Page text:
If the blood supply in your brain is reduced or interrupted in another way, it can cause a stroke due to lack of oxygen to your brain. Some of the brain cells die during the stroke though the severity of it depends on the type of stroke. Risk factors for a stroke include having diabetes, atrial fibrillation, being over the age of 55, having family members who have had a stroke, high cholesterol, smoking cigarettes or taking illegal drugs, drinking alcohol heavily, eating a diet high in salt or fat and being obese. Birth control pills also pose a risk for stroke in women because they increase the risk of blood clots. Strokes also tend to be more common in males and in African Americans. Complications of a stroke include pain, permanent brain injury, not being able to talk, swallowing difficulties and paralysis.
A stroke can cause permanent brain damage from the killing of brain cells; therefore you should look for signs of a stroke and get medical attention immediately. Signs of a stroke include sudden severe headache, difficulty swallowing, loss of memory, dizziness, loss of coordination or balance, confusion, not being to speak or understand properly, not being able to read or write, face weakness or numbness and not being able to see out of both eyes properly. Remember these will all be very sudden.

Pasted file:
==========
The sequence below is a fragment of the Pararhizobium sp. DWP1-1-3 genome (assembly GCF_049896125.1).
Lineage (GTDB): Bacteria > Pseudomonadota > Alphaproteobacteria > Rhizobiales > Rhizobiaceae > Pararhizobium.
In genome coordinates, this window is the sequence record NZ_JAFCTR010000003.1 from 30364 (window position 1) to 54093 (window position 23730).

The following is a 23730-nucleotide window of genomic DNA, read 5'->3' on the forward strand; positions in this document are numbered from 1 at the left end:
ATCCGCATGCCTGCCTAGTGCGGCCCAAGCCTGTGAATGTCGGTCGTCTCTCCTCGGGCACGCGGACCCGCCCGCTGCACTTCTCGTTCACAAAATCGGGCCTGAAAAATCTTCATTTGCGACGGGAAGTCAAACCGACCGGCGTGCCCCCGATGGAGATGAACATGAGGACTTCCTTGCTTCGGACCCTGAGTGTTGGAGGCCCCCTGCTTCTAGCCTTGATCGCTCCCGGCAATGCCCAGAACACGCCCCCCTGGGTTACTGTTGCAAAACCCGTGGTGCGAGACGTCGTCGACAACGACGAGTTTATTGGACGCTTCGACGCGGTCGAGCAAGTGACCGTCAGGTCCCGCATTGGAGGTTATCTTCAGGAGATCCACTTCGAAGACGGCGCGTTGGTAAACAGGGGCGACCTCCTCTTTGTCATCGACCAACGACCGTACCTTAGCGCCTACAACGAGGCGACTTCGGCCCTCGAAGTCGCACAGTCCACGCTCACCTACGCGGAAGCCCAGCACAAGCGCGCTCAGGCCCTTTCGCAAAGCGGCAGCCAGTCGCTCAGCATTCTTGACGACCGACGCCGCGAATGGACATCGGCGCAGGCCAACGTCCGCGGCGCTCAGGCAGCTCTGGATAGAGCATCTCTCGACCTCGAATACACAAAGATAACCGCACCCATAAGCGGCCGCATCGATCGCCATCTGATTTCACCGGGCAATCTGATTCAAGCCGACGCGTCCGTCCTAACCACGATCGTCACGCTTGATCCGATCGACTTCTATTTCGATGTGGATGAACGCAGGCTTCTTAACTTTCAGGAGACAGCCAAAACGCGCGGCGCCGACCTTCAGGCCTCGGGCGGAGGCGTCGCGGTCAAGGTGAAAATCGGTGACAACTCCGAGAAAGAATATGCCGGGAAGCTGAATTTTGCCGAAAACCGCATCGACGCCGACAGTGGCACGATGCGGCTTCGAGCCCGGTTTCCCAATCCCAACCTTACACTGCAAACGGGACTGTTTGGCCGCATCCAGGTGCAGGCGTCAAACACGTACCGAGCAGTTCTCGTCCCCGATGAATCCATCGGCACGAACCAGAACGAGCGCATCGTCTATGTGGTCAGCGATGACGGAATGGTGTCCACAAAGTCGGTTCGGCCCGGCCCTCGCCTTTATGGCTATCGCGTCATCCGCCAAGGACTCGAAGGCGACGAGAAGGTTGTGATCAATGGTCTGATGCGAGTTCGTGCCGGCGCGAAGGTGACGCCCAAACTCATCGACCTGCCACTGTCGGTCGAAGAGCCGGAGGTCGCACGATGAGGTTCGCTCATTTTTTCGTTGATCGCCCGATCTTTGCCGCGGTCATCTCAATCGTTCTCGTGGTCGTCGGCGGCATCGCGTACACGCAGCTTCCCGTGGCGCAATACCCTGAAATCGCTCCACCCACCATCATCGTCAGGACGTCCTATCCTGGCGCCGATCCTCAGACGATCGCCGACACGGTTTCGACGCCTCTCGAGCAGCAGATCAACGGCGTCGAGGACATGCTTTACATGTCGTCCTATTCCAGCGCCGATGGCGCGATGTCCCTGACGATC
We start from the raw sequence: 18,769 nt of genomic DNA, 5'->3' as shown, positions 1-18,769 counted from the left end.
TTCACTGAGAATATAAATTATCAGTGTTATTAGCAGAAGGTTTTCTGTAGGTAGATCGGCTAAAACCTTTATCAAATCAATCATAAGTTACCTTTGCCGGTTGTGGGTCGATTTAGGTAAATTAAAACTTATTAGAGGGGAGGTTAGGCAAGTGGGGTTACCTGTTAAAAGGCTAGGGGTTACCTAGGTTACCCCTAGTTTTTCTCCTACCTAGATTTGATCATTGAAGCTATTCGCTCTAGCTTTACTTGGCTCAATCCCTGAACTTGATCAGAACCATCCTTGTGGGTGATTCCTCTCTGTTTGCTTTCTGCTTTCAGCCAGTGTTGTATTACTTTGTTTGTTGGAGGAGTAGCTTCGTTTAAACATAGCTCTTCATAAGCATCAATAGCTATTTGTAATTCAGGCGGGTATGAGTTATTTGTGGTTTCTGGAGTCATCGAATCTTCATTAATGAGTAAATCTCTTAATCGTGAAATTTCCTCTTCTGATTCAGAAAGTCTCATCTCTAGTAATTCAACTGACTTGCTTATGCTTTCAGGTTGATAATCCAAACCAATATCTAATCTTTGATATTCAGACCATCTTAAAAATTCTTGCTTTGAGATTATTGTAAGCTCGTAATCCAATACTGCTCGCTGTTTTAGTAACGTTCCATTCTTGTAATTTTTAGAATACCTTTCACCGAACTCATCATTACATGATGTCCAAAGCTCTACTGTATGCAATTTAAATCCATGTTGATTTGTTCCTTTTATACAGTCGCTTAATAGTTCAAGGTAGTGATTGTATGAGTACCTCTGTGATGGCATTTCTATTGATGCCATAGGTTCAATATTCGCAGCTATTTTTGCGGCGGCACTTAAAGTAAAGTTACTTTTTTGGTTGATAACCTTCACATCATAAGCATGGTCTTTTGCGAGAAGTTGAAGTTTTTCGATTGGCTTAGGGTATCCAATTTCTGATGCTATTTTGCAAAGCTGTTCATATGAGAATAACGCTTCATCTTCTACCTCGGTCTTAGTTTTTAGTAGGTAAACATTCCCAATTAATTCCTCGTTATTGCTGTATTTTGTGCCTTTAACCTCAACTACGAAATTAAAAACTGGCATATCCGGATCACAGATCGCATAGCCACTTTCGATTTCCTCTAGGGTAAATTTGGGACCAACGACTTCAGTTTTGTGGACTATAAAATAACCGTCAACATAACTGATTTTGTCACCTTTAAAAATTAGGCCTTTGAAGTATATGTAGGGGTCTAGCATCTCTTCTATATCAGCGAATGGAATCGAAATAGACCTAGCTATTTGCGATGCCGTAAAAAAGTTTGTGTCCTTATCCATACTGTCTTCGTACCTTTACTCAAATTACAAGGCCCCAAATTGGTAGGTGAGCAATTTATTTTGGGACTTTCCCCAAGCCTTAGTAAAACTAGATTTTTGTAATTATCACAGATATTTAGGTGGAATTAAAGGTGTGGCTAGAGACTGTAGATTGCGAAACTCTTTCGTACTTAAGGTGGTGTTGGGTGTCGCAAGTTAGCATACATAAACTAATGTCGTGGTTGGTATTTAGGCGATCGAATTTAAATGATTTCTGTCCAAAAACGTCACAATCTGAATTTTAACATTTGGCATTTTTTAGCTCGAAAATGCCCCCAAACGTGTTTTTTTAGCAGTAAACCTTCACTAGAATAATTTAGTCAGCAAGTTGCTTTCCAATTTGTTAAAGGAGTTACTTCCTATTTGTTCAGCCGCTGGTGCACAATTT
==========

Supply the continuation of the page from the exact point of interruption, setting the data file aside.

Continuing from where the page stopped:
If you notice any of these signs, you should go to the hospital immediately. Diagnosis of a stroke usually includes a physical examination, blood tests to look for blood clots or high blood sugar counts, a CT scan of your brain, MRI of your brain, x-rays, cerebral angiogram, carotid ultrasound, echocardiogram (ECG) and vital tests. Keep in mind some strokes show very few symptoms, also known as silent strokes. If you have any of the symptoms of a stroke, whether mild or severe, contact your doctor right away or get emergency medical attention. This will prevent more serious complications of the stroke.
The treatment you need depends on the type of stroke you had. After an ischemic stroke, emergency assistance is needed to restore blood flow to the brain. This is done with clot-busting medications and needs to be given no more than 4.5 hours after the stroke began and into the vein. Other medications include aspirin to prevent clots and blood-thinning drugs. Some strokes need an emergency procedure such as a clot removal, angioplasty, carotid endarterectomy, blood vessel repair, surgical clipping to stop blood flow, coiling or surgical AVM removal. Additional treatment will include seeing a variety of specialists including a dietician, physical therapist, occupational therapist and speech therapist. To prevent a stroke, dont smoke cigarettes, keep your fat and cholesterol low, control your blood pressure, drink alcohol in moderation, treat your diabetes and eat a healthy diet.